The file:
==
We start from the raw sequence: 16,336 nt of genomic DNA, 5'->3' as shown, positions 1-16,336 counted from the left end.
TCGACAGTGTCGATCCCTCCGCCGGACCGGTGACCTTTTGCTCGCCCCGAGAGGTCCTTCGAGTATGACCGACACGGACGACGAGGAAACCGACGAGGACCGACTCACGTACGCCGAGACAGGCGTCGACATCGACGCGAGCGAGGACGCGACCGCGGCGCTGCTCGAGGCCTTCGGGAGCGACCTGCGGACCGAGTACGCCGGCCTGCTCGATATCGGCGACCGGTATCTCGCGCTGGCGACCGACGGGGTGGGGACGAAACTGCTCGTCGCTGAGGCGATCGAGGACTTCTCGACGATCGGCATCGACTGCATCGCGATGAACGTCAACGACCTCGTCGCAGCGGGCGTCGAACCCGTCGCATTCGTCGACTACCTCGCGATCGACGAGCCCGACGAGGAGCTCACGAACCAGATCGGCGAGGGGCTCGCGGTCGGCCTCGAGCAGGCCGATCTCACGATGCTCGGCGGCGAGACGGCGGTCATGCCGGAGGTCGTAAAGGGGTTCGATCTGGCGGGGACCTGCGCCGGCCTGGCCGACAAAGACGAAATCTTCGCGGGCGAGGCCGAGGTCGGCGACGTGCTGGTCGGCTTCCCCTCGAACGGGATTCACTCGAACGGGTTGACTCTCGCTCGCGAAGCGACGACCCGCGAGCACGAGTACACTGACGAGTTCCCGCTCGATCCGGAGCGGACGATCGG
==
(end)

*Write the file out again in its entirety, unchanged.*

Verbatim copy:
We start from the raw sequence: 16,336 nt of genomic DNA, 5'->3' as shown, positions 1-16,336 counted from the left end.
TCGACAGTGTCGATCCCTCCGCCGGACCGGTGACCTTTTGCTCGCCCCGAGAGGTCCTTCGAGTATGACCGACACGGACGACGAGGAAACCGACGAGGACCGACTCACGTACGCCGAGACAGGCGTCGACATCGACGCGAGCGAGGACGCGACCGCGGCGCTGCTCGAGGCCTTCGGGAGCGACCTGCGGACCGAGTACGCCGGCCTGCTCGATATCGGCGACCGGTATCTCGCGCTGGCGACCGACGGGGTGGGGACGAAACTGCTCGTCGCTGAGGCGATCGAGGACTTCTCGACGATCGGCATCGACTGCATCGCGATGAACGTCAACGACCTCGTCGCAGCGGGCGTCGAACCCGTCGCATTCGTCGACTACCTCGCGATCGACGAGCCCGACGAGGAGCTCACGAACCAGATCGGCGAGGGGCTCGCGGTCGGCCTCGAGCAGGCCGATCTCACGATGCTCGGCGGCGAGACGGCGGTCATGCCGGAGGTCGTAAAGGGGTTCGATCTGGCGGGGACCTGCGCCGGCCTGGCCGACAAAGACGAAATCTTCGCGGGCGAGGCCGAGGTCGGCGACGTGCTGGTCGGCTTCCCCTCGAACGGGATTCACTCGAACGGGTTGACTCTCGCTCGCGAAGCGACGACCCGCGAGCACGAGTACACTGACGAGTTCCCGCTCGATCCGGAGCGGACGATCGG